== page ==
Psoriasis and Risk for Lympho-Hematological Malignancies

Psoriasis on a woman’s skin. Psoriasis is a condition in which skin cells are produced much faster than normal. The body cannot shed the cells fast enough, resulting in patches (plaques) of scaly, thick skin.
The association between psoriasis and lympho-hematological malignancies in 25 observational cohort studies is evaluated.

Patients with moderate to severe plaque psoriasis may be at an increased risk for developing lympho-hematological malignancies, according to research findings published in the Journal of the American Academy of Dermatology.

In addition to psoriasis, lympho-hematological malignancies have been associated with other chronic immune-mediated inflammatory diseases such as systemic lupus erythematosus, rheumatoid arthritis, and dermatomyositis. In a recent meta-analysis, researchers from Italy evaluated the association between psoriasis and lympho-hematological malignancies in 25 observational cohort studies.

A total of 12 studies included data for any unspecified lymphoma, and 5 studies provided data for any unspecified hematological malignancy. The number of studies that focused on Hodgkin lymphoma, non-Hodgkin lymphoma (NHL), and cutaneous T-cell lymphoma (CTCL)/mycosis fungoides (MF) were 6, 12, and 7, respectively. Collectively, the pooled cohort comprised 2,501,652 patients.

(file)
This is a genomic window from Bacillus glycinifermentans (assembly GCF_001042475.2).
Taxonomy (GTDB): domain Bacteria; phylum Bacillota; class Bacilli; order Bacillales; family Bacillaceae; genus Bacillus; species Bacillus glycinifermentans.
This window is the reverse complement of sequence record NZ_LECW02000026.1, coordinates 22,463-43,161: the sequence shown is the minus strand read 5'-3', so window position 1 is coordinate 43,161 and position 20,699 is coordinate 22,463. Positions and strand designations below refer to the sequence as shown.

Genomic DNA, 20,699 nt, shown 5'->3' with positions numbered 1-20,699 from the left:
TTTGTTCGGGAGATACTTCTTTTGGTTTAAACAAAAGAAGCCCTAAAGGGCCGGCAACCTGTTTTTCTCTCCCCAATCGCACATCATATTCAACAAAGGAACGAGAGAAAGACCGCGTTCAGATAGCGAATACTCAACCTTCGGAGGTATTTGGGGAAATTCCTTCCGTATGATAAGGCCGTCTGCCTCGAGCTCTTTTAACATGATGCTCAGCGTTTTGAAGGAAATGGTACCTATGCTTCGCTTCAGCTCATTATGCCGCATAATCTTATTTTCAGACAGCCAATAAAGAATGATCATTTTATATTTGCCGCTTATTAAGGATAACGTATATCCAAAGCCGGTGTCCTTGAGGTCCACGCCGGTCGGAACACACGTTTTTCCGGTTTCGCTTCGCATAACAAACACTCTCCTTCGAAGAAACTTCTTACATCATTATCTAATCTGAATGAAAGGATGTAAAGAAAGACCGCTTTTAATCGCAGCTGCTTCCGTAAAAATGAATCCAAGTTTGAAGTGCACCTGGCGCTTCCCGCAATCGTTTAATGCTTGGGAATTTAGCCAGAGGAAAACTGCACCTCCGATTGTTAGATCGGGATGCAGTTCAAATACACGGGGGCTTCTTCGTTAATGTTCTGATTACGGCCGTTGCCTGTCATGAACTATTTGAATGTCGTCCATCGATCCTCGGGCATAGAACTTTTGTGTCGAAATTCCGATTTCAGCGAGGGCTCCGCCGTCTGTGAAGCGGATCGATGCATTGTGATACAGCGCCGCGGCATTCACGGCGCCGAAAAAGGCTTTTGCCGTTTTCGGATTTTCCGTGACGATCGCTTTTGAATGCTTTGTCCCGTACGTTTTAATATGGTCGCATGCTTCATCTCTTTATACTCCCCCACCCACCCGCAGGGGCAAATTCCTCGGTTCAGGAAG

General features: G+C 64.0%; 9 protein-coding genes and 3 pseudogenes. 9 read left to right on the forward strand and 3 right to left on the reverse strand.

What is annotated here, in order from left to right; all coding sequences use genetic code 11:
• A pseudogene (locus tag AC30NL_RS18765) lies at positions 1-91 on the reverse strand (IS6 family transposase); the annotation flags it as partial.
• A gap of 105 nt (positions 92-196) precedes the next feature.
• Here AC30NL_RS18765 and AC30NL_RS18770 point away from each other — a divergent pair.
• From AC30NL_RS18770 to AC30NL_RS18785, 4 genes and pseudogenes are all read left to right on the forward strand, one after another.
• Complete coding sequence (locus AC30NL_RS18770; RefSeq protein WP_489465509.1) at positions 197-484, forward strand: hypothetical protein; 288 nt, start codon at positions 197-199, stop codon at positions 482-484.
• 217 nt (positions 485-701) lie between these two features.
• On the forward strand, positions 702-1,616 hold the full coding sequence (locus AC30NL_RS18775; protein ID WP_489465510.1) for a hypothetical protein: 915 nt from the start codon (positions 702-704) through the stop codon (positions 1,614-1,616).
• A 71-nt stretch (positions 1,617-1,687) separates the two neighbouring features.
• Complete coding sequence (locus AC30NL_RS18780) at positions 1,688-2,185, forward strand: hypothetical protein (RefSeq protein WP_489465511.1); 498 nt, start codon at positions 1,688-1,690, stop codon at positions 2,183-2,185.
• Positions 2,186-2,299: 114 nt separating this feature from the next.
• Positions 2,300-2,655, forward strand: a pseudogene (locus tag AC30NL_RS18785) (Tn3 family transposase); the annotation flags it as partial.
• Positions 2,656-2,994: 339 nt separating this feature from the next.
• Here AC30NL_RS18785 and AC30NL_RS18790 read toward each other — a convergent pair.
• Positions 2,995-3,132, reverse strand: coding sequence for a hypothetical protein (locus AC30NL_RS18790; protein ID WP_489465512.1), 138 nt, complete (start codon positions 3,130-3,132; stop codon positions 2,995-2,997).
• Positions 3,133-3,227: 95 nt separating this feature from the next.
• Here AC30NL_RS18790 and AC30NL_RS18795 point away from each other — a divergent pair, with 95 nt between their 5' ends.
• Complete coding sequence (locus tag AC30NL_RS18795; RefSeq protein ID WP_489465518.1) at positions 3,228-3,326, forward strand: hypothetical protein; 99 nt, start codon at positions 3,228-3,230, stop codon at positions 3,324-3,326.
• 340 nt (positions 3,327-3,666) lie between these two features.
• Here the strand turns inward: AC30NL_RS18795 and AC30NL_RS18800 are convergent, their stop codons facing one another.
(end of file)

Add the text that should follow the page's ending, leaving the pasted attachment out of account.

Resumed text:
The majority of patients in the studies had moderate to severe psoriasis, but 3 of the 25 studies assessed the risk for lympho-hematological malignancies in patients with mild psoriasis. Most studies had an average follow-up period of 5 or more years, with follow-up ranging from 1.5 years to 30 years.

Overall, patients with psoriasis in these studies had a significantly increased risk for Hodgkin lymphoma (hazard ratio [HR], 1.71; 95% CI, 1.27-2.30), NHL (HR, 1.27; 95% CI, 1.08-1.50), and CTCL/MF (HR, 6.22; 95% CI, 3.39-11.42). There was also a significant association between psoriasis and the risk for multiple myeloma in 2 studies (HR, 1.32; 95% CI, 1.03-1.69) and leukemia in 8 studies (HR, 1.28; 95% CI, 1.00-1.65).

According to the investigators, the increased risk for malignancies “in patients with psoriasis could be related to the exposure to systemic immunosuppressive therapies, comorbidities and sustained immune activation, particularly in the skin.”

Possible ascertainment bias related to the diagnosis of LHM was cited by the study authors as a study limitation.

Given the more severe inflammatory burden associated with moderate to severe psoriasis, the researchers added that their findings from this analysis underscore “the need of special attention for emergence of cutaneous lymphoma in patients with psoriasis.”

Disclosure: Several authors declared affiliations with the pharmaceutical industry. Please refer to the original article for a full list of disclosures.


Bellinato F, Gisondi P, Girolomoni G. Risk of lympho-hematologic malignancies in patients with chronic plaque psoriasis: A systematic review with meta-analysis. J Am Acad Dermatol. Published online August 4, 2021. doi:10.1016/j.jaad.2021.07.050